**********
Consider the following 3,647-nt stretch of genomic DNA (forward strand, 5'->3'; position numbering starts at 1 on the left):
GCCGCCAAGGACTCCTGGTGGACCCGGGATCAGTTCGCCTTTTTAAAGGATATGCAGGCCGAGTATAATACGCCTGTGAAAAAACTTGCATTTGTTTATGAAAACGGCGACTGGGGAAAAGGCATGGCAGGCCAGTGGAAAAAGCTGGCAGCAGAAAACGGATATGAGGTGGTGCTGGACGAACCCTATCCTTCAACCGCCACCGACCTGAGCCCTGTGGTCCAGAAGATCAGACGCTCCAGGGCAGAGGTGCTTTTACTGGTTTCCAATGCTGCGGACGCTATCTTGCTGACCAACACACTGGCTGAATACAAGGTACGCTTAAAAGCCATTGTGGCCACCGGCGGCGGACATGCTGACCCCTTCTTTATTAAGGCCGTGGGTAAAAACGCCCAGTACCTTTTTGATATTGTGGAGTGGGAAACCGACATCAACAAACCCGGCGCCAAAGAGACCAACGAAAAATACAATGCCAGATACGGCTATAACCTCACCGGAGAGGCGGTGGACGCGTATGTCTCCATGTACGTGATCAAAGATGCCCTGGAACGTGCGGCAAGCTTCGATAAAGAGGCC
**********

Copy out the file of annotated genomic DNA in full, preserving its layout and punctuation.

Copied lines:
Consider the following 3,647-nt stretch of genomic DNA (forward strand, 5'->3'; position numbering starts at 1 on the left):
GCCGCCAAGGACTCCTGGTGGACCCGGGATCAGTTCGCCTTTTTAAAGGATATGCAGGCCGAGTATAATACGCCTGTGAAAAAACTTGCATTTGTTTATGAAAACGGCGACTGGGGAAAAGGCATGGCAGGCCAGTGGAAAAAGCTGGCAGCAGAAAACGGATATGAGGTGGTGCTGGACGAACCCTATCCTTCAACCGCCACCGACCTGAGCCCTGTGGTCCAGAAGATCAGACGCTCCAGGGCAGAGGTGCTTTTACTGGTTTCCAATGCTGCGGACGCTATCTTGCTGACCAACACACTGGCTGAATACAAGGTACGCTTAAAAGCCATTGTGGCCACCGGCGGCGGACATGCTGACCCCTTCTTTATTAAGGCCGTGGGTAAAAACGCCCAGTACCTTTTTGATATTGTGGAGTGGGAAACCGACATCAACAAACCCGGCGCCAAAGAGACCAACGAAAAATACAATGCCAGATACGGCTATAACCTCACCGGAGAGGCGGTGGACGCGTATGTCTCCATGTACGTGATCAAAGATGCCCTGGAACGTGCGGCAAGCTTCGATAAAGAGGCC